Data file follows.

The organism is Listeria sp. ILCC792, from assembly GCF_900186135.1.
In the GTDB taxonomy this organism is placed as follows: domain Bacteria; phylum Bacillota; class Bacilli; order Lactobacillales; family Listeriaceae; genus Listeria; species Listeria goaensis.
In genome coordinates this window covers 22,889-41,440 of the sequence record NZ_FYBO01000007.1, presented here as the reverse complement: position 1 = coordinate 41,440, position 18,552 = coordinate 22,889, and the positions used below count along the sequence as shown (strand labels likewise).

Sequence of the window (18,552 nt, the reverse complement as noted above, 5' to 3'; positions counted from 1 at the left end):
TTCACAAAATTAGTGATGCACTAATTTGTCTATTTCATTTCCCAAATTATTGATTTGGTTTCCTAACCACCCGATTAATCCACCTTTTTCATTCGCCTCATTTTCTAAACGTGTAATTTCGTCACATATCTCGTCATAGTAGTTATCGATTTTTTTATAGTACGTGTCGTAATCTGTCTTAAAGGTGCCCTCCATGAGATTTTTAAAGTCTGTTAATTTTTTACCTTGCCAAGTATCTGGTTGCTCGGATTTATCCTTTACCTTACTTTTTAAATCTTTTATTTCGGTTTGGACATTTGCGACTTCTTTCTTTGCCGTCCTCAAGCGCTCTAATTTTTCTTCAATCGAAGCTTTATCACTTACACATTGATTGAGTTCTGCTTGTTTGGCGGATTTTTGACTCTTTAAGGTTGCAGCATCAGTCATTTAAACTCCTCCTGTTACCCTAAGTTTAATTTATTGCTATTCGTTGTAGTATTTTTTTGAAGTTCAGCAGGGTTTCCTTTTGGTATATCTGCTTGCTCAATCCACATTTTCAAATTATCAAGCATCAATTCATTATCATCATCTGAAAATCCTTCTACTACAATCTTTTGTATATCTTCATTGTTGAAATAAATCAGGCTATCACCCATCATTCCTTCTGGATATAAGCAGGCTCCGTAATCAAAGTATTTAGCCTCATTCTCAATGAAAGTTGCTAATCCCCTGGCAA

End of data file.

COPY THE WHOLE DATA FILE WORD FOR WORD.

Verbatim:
The organism is Listeria sp. ILCC792, from assembly GCF_900186135.1.
In the GTDB taxonomy this organism is placed as follows: domain Bacteria; phylum Bacillota; class Bacilli; order Lactobacillales; family Listeriaceae; genus Listeria; species Listeria goaensis.
In genome coordinates this window covers 22,889-41,440 of the sequence record NZ_FYBO01000007.1, presented here as the reverse complement: position 1 = coordinate 41,440, position 18,552 = coordinate 22,889, and the positions used below count along the sequence as shown (strand labels likewise).

Sequence of the window (18,552 nt, the reverse complement as noted above, 5' to 3'; positions counted from 1 at the left end):
TTCACAAAATTAGTGATGCACTAATTTGTCTATTTCATTTCCCAAATTATTGATTTGGTTTCCTAACCACCCGATTAATCCACCTTTTTCATTCGCCTCATTTTCTAAACGTGTAATTTCGTCACATATCTCGTCATAGTAGTTATCGATTTTTTTATAGTACGTGTCGTAATCTGTCTTAAAGGTGCCCTCCATGAGATTTTTAAAGTCTGTTAATTTTTTACCTTGCCAAGTATCTGGTTGCTCGGATTTATCCTTTACCTTACTTTTTAAATCTTTTATTTCGGTTTGGACATTTGCGACTTCTTTCTTTGCCGTCCTCAAGCGCTCTAATTTTTCTTCAATCGAAGCTTTATCACTTACACATTGATTGAGTTCTGCTTGTTTGGCGGATTTTTGACTCTTTAAGGTTGCAGCATCAGTCATTTAAACTCCTCCTGTTACCCTAAGTTTAATTTATTGCTATTCGTTGTAGTATTTTTTTGAAGTTCAGCAGGGTTTCCTTTTGGTATATCTGCTTGCTCAATCCACATTTTCAAATTATCAAGCATCAATTCATTATCATCATCTGAAAATCCTTCTACTACAATCTTTTGTATATCTTCATTGTTGAAATAAATCAGGCTATCACCCATCATTCCTTCTGGATATAAGCAGGCTCCGTAATCAAAGTATTTAGCCTCATTCTCAATGAAAGTTGCTAATCCCCTGGCAA